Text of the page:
It follows that inflation of a paper currency in modern economies is created by destabilization of government (war), and by the implied price-fixing that occurs when a bank agrees to exchange loan-collateral at a fixed price. If a loan is issued for a car, the bank agrees to exchange dollars for collateral-free ownership if the loan is paid off. The bank is effectively offering the home for sale in paper money at an "official,"fixed price.
If the market exchange-rate for soap goes too high, the store stops selling soap. The same thing effectively occurs in a market where home prices are rising; banks "take the soap off the shelf" by adding pre-payment penalties to mortgage contracts, which make it more expensive the pay off the mortgage; makes it more expensive to "buy the home" by paying off the loan. Banks don't remove the possibility of trading paper for the house completely, as was done with POW soap, but the inflationary effect should still be there.
A third way that inflation may occur is if the POW store began buying supplies with new paper and did not offer them for sale at all. This is what the Fed does when it engages in quantitative easing.
A fourth possible cause for inflation would involve the store accidentally buying supplies above the market price, and upon placing the asset on its shelf, finding that no one will pay 40 for soap because it trades at 20 outside the store. This effectively removes the bar of soap from the market, but leaves the new money in circulation to purchase anything else in the store, putting pressure on all other prices to rise and lowering the value of paper. This is what has effectively happened when housing prices collapsed and left many in upside-down mortgages -- the money remains in circulation but the home is priced incorrectly in the mortgage contract. The home is now effectively "off the market" just like the soap, no one will pay off a $500,000 mortgage on a house now worth $300,000. This effect is countered by mortgage defaults, which is equivalent to the POW camp store changing the price of soap to match market value. A bank prices the home correctly when it repossesses it and sells it at auction.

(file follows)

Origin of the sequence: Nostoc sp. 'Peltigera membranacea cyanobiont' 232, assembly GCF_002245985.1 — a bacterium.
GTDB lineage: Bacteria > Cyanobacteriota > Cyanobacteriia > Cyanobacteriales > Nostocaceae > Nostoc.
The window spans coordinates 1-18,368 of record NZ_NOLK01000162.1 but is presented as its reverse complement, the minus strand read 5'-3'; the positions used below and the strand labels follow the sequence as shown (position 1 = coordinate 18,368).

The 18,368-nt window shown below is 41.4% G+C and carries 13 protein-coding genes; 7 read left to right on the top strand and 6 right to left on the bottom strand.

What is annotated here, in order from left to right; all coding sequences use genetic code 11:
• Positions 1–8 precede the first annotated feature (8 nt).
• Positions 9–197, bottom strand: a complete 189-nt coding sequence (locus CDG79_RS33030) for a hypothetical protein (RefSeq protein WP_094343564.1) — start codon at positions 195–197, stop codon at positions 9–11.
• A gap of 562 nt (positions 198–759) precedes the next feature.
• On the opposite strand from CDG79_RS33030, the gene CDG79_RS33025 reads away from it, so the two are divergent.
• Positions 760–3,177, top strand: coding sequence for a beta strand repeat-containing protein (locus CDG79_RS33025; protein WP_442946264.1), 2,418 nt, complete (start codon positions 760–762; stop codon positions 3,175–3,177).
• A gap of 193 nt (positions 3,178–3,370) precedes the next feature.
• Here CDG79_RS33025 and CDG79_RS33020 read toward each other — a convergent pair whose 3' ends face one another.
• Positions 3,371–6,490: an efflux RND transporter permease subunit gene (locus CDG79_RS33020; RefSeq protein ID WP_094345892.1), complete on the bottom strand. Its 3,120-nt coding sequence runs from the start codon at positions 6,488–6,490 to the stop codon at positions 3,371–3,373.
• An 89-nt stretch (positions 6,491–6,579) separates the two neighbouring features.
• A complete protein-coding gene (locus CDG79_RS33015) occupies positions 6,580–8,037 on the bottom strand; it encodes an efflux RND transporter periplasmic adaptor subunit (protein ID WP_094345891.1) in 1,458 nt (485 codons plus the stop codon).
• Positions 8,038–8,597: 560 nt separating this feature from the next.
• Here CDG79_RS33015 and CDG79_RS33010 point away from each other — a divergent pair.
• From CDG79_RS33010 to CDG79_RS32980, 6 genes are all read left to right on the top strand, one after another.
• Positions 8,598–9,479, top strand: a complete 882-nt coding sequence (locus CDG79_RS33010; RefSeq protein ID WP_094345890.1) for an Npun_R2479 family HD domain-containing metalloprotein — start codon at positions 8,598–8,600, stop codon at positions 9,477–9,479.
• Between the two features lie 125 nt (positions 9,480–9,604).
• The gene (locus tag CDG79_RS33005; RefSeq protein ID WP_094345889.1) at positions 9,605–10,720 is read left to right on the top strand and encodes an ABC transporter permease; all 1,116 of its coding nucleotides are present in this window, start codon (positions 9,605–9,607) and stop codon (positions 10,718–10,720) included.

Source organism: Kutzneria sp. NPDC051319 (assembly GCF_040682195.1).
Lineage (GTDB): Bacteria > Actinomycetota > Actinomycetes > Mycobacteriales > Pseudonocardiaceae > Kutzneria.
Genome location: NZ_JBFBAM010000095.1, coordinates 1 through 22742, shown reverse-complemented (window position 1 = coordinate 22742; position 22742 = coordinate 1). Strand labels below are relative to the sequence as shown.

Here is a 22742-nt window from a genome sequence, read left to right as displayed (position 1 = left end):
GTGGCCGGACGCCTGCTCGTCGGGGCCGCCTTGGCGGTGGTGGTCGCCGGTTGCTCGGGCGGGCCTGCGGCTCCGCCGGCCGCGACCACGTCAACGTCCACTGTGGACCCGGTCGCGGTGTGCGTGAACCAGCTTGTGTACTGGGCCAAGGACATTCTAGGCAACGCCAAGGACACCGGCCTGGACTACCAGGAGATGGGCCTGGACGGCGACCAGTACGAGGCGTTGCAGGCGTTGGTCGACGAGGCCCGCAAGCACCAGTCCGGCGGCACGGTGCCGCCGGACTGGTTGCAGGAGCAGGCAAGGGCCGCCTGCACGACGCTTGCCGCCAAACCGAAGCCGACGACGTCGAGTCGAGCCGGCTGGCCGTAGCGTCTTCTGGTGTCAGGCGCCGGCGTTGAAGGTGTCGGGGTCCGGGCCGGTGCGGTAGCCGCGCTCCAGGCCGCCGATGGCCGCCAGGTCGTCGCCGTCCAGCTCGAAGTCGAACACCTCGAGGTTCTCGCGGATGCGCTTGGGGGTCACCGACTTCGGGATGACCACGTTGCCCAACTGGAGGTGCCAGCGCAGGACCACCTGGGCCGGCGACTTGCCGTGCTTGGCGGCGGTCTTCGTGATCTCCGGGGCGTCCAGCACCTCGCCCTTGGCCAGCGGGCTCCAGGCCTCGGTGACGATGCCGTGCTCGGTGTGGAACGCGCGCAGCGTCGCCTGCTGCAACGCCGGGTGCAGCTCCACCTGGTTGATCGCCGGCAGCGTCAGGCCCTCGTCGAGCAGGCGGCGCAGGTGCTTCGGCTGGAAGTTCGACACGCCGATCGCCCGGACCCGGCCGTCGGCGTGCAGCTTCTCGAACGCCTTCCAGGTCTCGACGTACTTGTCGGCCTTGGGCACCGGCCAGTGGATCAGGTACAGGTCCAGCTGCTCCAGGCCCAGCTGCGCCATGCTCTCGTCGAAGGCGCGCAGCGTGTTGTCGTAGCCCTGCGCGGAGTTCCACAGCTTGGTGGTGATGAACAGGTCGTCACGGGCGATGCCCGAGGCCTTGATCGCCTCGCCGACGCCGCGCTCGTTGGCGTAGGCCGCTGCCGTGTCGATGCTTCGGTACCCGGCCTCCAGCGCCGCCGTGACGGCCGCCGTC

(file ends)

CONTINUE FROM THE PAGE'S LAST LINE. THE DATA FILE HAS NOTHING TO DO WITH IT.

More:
A final possible method for creating inflation would manifest itself if the camp's store were to begin issuing unsecured loans with new paper money. Nothing would be available in the store to match the new paper, and prices would be pressured to rise as the supply of new dollars outpaced the goods available in the store. This occurs today any time a bank issues an unsecured loan, and occurred heavily during the 1970s when banks issued massive amounts of unsecured loans to South American nations, causing massive inflation during that era and culminating in the August 1982 default of Mexico and eventually to a reduction of unsecured lending to the third world and a reduction in inflation during the 1980s.